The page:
Horter Investment Management Review 2021

Editorial Note: The content of this article is based on the author’s opinions and recommendations alone and is not intended to be a source of investment advice. It may not have not been reviewed, commissioned or otherwise endorsed by any of our network partners or the Investment company.

Written By

Reviewed By

Updated on Tuesday, June 22, 2021

Horter Investment Management provides portfolio management and retirement-focused financial planning, generally to individuals age 50 and older. The firm’s team of more than 60 financial advisors are located in 10 different states, and the firm’s headquarters is located in Cincinnati, Ohio; services are also offered nationwide through virtual means. Horter Investment Management currently oversees over $379 million in assets under management (AUM).

The bottom line: Horter Investment Management is focused on serving retirement-age clients and offers accounts with no minimum investment requirement.

  • No minimum fees or minimum account sizes
  • Annual fee is higher than the industry average
  • Two relatively recent disclosures
Assets under management: $379,773,623
Minimum investment: No minimum
Individual investor to advisor ratio: 58:1
Fee structure:

  • A percentage of AUM
  • Hourly charges
  • Fixed fees
Headquarters: 11726 Seven Gables Road Symmes Township Cincinnati, OH 45249
Phone: 513-984-9933

All information included in this profile is accurate as of June 15, 2021. For more information, please consult Horter Investment Management’s website.

Find a Financial Advisor near you

Overview of Horter Investment Management

Horter Investment Management was founded in 1991 in Cincinnati, Ohio, under the name Horter Asset Management; in 2006, the firm modified its name to Horter Investment Management. This independent advisory firm is majority-owned by Drew Horter, the founder, president and CEO.

Horter Investment Management has over 80 employees who work out of more than 60 offices throughout the U.S. Of the firm’s employees, 64 serve as investment advisors, with a similar number also serving as licensed insurance agents.

A look at the firm’s founder, Drew Horter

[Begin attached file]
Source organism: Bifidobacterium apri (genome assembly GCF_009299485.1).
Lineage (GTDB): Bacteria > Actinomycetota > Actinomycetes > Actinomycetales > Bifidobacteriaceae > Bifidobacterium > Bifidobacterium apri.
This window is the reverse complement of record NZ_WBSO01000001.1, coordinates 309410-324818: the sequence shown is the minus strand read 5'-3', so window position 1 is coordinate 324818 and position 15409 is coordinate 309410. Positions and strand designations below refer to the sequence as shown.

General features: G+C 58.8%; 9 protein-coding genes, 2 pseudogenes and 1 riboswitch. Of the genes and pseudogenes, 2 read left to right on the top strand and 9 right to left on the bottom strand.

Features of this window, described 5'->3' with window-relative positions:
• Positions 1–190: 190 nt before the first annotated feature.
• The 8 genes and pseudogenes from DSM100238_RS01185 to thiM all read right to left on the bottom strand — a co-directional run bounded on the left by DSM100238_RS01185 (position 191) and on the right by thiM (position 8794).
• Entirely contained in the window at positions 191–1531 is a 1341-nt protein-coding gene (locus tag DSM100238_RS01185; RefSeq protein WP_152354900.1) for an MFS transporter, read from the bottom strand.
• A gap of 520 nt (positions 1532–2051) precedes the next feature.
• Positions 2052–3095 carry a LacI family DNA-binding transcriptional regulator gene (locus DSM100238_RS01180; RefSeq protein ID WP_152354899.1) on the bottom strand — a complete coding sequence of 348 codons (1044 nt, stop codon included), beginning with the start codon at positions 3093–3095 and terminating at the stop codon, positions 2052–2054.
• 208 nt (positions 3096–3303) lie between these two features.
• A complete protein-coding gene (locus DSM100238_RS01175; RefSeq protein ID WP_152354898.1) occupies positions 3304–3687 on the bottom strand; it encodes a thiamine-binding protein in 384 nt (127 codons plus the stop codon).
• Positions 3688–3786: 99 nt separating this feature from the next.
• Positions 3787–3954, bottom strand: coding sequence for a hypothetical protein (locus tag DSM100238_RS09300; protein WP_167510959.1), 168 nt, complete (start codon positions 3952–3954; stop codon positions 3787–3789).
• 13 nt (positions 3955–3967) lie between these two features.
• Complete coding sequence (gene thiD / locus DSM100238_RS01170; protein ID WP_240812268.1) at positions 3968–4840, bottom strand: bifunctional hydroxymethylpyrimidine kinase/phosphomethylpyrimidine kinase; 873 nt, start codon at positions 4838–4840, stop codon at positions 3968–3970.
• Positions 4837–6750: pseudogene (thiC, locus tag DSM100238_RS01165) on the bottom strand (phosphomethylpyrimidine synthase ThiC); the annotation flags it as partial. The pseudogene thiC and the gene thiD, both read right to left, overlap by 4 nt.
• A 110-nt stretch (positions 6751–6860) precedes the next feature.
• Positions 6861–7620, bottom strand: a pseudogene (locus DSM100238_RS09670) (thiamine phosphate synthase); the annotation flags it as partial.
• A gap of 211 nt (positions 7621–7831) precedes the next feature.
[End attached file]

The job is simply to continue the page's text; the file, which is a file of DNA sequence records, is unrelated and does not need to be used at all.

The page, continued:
Drew Horter is Horter Investment Management’s founder, as well as its president and CEO, and began working as an independent financial planner nearly 40 years ago. Featured in publications such as The Wall Street Journal and the Chicago Tribune and on Fox News, Horter’s firm biography notes that he has shared his investment advice and mentored hundreds of advisors.

Of note, Horter’s certified financial planner (CFP) status was revoked in 2019 after he failed to file an answer to the CFB Board’s complaint regarding an SEC finding about his firm.

Horter Investment Managements’ pros

  • No minimum account size or minimum fee: Horter Investment Management is accessible to a wide range of clients, as the firm doesn’t impose a minimum account size or a minimum fee.
  • Focused on retirement-aged clients: The firm prefers to work with individuals age 50 and older and offers services tailored toward retirement needs.

Horter Investment Management’s cons

  • High fees: The firm’s fees — at a rate of 1.99% of assets under management — are higher than the 1.17% industry average, per a study by RIA in a Box. In addition, the firm’s fees are not tiered. While many firms will decrease a client’s rate as their AUM increases, Horter Investment Management keeps a flat rate.
  • Recent disclosures: Founder Drew Horter had his CFP affiliation permanently revoked in 2019, while the firm has also had two disclosures in the past 10 years (see more on these below).
  • Potential conflicts of interest: Advisors at the firm are incentivized to recommend Tactical Fund Advisors proprietary funds, which directly benefit Horter Investment Management. Another potential source of a conflict of interest is Horter Investment Management’s insurance agency, Horter Financial Strategies, LLC. Advisors at the firm may also be affiliated insurance agents and therefore have an incentive to recommend products from Horter Financial Strategies to clients.

What types of clients does Horter Investment Management serve?

Almost the entirety of Horter Investment Management’s clients are individuals who do not have a high net worth — the SEC defines high net worth investors as those with either $750,000 under management or a net worth of at least $1.5 million. Horter Investment Management states that it primarily works with clients ages 50 and over, and the firm doesn’t impose a minimum account size for new clients.

In addition to serving individual investors, Horter Investment Management also serves trusts and estates, business entities and pension and profit-sharing plans.

Services offered by Horter Investment Management

Horter Investment Management offers two primary services to individual clients, portfolio management and financial planning services. Portfolio management can be done on a discretionary or non-discretionary basis (the former allows the advisor to execute trading on the client’s behalf, while the latter requires client permission for every trade). Clients who opt for financial planning services will receive a written report that details a financial plan designed with their goals and objectives.

Below is a comprehensive list of the firm’s offerings:

  • Portfolio management and investment advisory services
  • Financial planning
    • Personal financial goals and liabilities
    • Tax and cash flow analysis
    • Investment analysis
    • Insurance
    • Retirement strategies
    • Death and disability
    • Estate planning

How Horter Investment Management invests your money

When you begin working with Horter Investment Management advisors, you’ll discuss your goals, objectives, time horizon, risk tolerance, liquidity needs, net worth, total income and more. All of these financial elements will help inform what investment portfolio your advisor recommends for you. Typical portfolio objectives include growth, income and maximum capital appreciation.